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The Mikado is one of the G&S favourites, and always commands good audience figures, which was the case for PBGS, and is always good to see.

I liked the humour that was injected into the production, not just the original G&S fun, but also some new departures, not least being a very Welsh Ko-Ko, from Cardiff I believe was noted in his introduction from the cast.

The set was nicely thought out, with the rostra being nicely used by the cast, it was a little spare in decoration, but the costumes were very pretty for the ladies, and quite striking for the men – so the lack of colour was taken up by the cast.

Lighting was suitable for the production, and I liked the introduction of a red light for Katisha’s appearance, it just lifted the proceedings and added some menace.

Sound was excellent throughout, but in the opening particularly it felt as if the men’s ensemble were holding back, I needed more volume to really get us into the show.

The overture seemed to be very long, and was a little on one level, it needed some contrasts of pace and volume to make it more interesting.

I liked Brian Miles as Nanki-Poo – this part suited his voice, and I liked the nuances within the music, and also the cheeky asides to the audience from time to time.  A good performance, and the wig looked very real – and stayed in place well despite lots of action!

David Crew was a very imposing Pooh-Bar.  His vocal capability is always outstanding, and the variety of accents for his many state positions were very good, I loved his commitment to the part, it brought Pooh-Bar to life, whilst showing the type of man he wanted to be!  is vocal achievements are alwaysHis 

I thought the voices of Nanki-Poo, Pooh-Bar and Pish-Tush blended very well in their trio, a lovely sound.  However I felt that Pish-Tush, played by Tim Hobman suffered a little in his solo as the choreography detracted from his vocal ability and did not seem to fit his character – otherwise I liked what he did with it, and thought the feather duster was a good departure, giving him a rather fussy side to his portrayal.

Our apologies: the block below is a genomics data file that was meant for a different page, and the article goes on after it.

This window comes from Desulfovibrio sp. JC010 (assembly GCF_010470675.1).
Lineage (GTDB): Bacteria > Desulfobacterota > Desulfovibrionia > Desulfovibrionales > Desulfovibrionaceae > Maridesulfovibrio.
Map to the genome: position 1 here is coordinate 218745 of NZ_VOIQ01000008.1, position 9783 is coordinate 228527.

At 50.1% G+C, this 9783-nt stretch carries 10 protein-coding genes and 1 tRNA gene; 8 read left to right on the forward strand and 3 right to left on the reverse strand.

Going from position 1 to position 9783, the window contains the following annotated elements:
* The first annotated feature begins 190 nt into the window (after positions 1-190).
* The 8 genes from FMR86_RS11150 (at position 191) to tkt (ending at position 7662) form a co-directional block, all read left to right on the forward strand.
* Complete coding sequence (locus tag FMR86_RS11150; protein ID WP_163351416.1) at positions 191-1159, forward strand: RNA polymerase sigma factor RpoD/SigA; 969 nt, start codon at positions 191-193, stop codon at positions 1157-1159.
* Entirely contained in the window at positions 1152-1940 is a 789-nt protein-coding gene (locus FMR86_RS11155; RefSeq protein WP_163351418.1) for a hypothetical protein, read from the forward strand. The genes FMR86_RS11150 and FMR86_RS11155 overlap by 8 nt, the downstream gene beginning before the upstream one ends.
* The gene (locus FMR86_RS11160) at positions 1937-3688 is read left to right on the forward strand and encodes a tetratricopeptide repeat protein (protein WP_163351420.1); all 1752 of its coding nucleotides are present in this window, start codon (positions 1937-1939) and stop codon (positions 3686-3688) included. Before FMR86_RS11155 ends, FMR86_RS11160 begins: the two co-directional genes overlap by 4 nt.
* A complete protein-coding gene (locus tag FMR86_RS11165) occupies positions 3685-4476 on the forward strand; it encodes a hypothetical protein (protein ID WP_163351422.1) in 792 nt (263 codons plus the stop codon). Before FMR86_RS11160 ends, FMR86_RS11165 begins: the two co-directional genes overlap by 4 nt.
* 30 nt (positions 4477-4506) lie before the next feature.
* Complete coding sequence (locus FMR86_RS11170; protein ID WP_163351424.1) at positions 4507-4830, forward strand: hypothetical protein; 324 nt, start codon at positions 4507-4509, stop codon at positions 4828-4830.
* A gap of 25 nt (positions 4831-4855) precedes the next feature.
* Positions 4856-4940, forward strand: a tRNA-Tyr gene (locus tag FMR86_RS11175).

The Welsh Ko-Ko worked really well, and the comedy given to the part by Peter Sayers was almost throw-away in some places, but was extremely funny – his ‘Little List’ was great.  I found the overall portrayal nicely accomplished.

Sue Wookey gave us her usual fine portrayal of the very strong Katisha – and I liked the change in her during Willow, Tit-willow – always a funny moment – and the use of a puppet bird, smaller than, but reminiscent of Orville, was cute and amusing.

Our three little maids – Paula Fraser as Yum-Yum, Catherine Harvey as Peep-Bow and Emma Crew as Pitti-Sing formed a nicely contrasting trio, who sounded good together and were diverse in their portrayals. All achieving well vocally both as a trio and separately.

Paula always gives us a well-rounded characterisation, and also injects some nice comedic touches within her character.  She achieved a good relationship with Nanki-Poo and I enjoyed her performance.

Catherine Harvey gave us a more experienced little maid, with her wry observations, which contrasted really well with the charming Emma Crew, in her first principal part with PBGS, and one which she accomplished well.  A lovely lively face added so much to her portrayal.

In the Act 1 finale I felt that the ensemble eventually reached their potential with depth and volume at the end – but missed that in other parts.  I was a little doubtful about the tap dancing as part of the finale, it didn’t sit too well with the feel of the piece for me.

The ladies ensemble looked lovely, wigs and costumes were good, and they all seemed to have mastered their use of fans whilst singing the sometimes intricate music.

I found ‘Here’s a how-de-do’ very well done, and extremely funny – well done.

I thought the configuration of the band was very suitable for the Japanese feel, but needed a bit more oomph and volume from them at times, it just needed to be stronger and more of a lead for the cast.  

The choreography was a little tentatively used – it would have been better if it had been a little more marked.

So all in all a fun and interesting show with some good nuances and dimensions from the principals.  I just felt a bit of energy was missing to lift it to the next level, however I, and the audience, enjoyed the evening very much.

Putteridge Bury Gilbert & Sullivan Society

THE MIKADO” review date: 11th April 2014

Queen Mother Theatre, Hitchin

Director:  Alison Gibbs MD: Sue Trost


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